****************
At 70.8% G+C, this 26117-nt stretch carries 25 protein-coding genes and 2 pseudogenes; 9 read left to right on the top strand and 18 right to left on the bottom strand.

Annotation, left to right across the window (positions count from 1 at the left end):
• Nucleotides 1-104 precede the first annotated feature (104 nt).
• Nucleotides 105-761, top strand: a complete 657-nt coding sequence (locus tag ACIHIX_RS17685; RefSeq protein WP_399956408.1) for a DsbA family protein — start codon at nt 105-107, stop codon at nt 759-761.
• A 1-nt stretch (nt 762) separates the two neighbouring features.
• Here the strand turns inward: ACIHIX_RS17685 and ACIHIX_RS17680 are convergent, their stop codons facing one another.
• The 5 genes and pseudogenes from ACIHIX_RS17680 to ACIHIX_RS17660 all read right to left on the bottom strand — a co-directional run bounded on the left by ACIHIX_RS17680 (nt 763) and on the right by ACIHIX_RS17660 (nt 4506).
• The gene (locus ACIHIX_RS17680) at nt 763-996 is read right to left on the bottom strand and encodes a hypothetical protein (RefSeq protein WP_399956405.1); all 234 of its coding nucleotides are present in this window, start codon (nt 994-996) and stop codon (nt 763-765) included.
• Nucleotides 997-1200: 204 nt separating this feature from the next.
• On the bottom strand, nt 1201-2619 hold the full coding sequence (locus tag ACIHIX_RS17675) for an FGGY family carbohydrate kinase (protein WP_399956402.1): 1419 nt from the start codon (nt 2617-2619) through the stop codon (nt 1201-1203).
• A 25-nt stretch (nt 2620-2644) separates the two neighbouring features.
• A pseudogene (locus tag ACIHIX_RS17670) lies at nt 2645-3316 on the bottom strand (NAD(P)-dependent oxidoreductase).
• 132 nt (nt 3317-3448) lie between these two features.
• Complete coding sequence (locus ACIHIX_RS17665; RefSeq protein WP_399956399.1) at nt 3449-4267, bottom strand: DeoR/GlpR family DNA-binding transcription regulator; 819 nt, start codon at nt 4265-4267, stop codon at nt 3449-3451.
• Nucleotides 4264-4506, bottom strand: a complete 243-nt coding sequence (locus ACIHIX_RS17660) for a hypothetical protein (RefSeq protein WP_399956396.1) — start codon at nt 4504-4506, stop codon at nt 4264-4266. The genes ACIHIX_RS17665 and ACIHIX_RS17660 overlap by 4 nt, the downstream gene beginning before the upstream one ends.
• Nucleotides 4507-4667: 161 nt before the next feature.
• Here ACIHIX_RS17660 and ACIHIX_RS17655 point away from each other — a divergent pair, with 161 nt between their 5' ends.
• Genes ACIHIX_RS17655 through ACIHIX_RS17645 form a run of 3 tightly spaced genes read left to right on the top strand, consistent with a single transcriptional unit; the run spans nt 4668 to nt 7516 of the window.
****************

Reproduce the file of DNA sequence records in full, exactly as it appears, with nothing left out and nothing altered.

At 70.8% G+C, this 26117-nt stretch carries 25 protein-coding genes and 2 pseudogenes; 9 read left to right on the top strand and 18 right to left on the bottom strand.

Annotation, left to right across the window (positions count from 1 at the left end):
• Nucleotides 1-104 precede the first annotated feature (104 nt).
• Nucleotides 105-761, top strand: a complete 657-nt coding sequence (locus tag ACIHIX_RS17685; RefSeq protein WP_399956408.1) for a DsbA family protein — start codon at nt 105-107, stop codon at nt 759-761.
• A 1-nt stretch (nt 762) separates the two neighbouring features.
• Here the strand turns inward: ACIHIX_RS17685 and ACIHIX_RS17680 are convergent, their stop codons facing one another.
• The 5 genes and pseudogenes from ACIHIX_RS17680 to ACIHIX_RS17660 all read right to left on the bottom strand — a co-directional run bounded on the left by ACIHIX_RS17680 (nt 763) and on the right by ACIHIX_RS17660 (nt 4506).
• The gene (locus ACIHIX_RS17680) at nt 763-996 is read right to left on the bottom strand and encodes a hypothetical protein (RefSeq protein WP_399956405.1); all 234 of its coding nucleotides are present in this window, start codon (nt 994-996) and stop codon (nt 763-765) included.
• Nucleotides 997-1200: 204 nt separating this feature from the next.
• On the bottom strand, nt 1201-2619 hold the full coding sequence (locus tag ACIHIX_RS17675) for an FGGY family carbohydrate kinase (protein WP_399956402.1): 1419 nt from the start codon (nt 2617-2619) through the stop codon (nt 1201-1203).
• A 25-nt stretch (nt 2620-2644) separates the two neighbouring features.
• A pseudogene (locus tag ACIHIX_RS17670) lies at nt 2645-3316 on the bottom strand (NAD(P)-dependent oxidoreductase).
• 132 nt (nt 3317-3448) lie between these two features.
• Complete coding sequence (locus ACIHIX_RS17665; RefSeq protein WP_399956399.1) at nt 3449-4267, bottom strand: DeoR/GlpR family DNA-binding transcription regulator; 819 nt, start codon at nt 4265-4267, stop codon at nt 3449-3451.
• Nucleotides 4264-4506, bottom strand: a complete 243-nt coding sequence (locus ACIHIX_RS17660) for a hypothetical protein (RefSeq protein WP_399956396.1) — start codon at nt 4504-4506, stop codon at nt 4264-4266. The genes ACIHIX_RS17665 and ACIHIX_RS17660 overlap by 4 nt, the downstream gene beginning before the upstream one ends.
• Nucleotides 4507-4667: 161 nt before the next feature.
• Here ACIHIX_RS17660 and ACIHIX_RS17655 point away from each other — a divergent pair, with 161 nt between their 5' ends.
• Genes ACIHIX_RS17655 through ACIHIX_RS17645 form a run of 3 tightly spaced genes read left to right on the top strand, consistent with a single transcriptional unit; the run spans nt 4668 to nt 7516 of the window.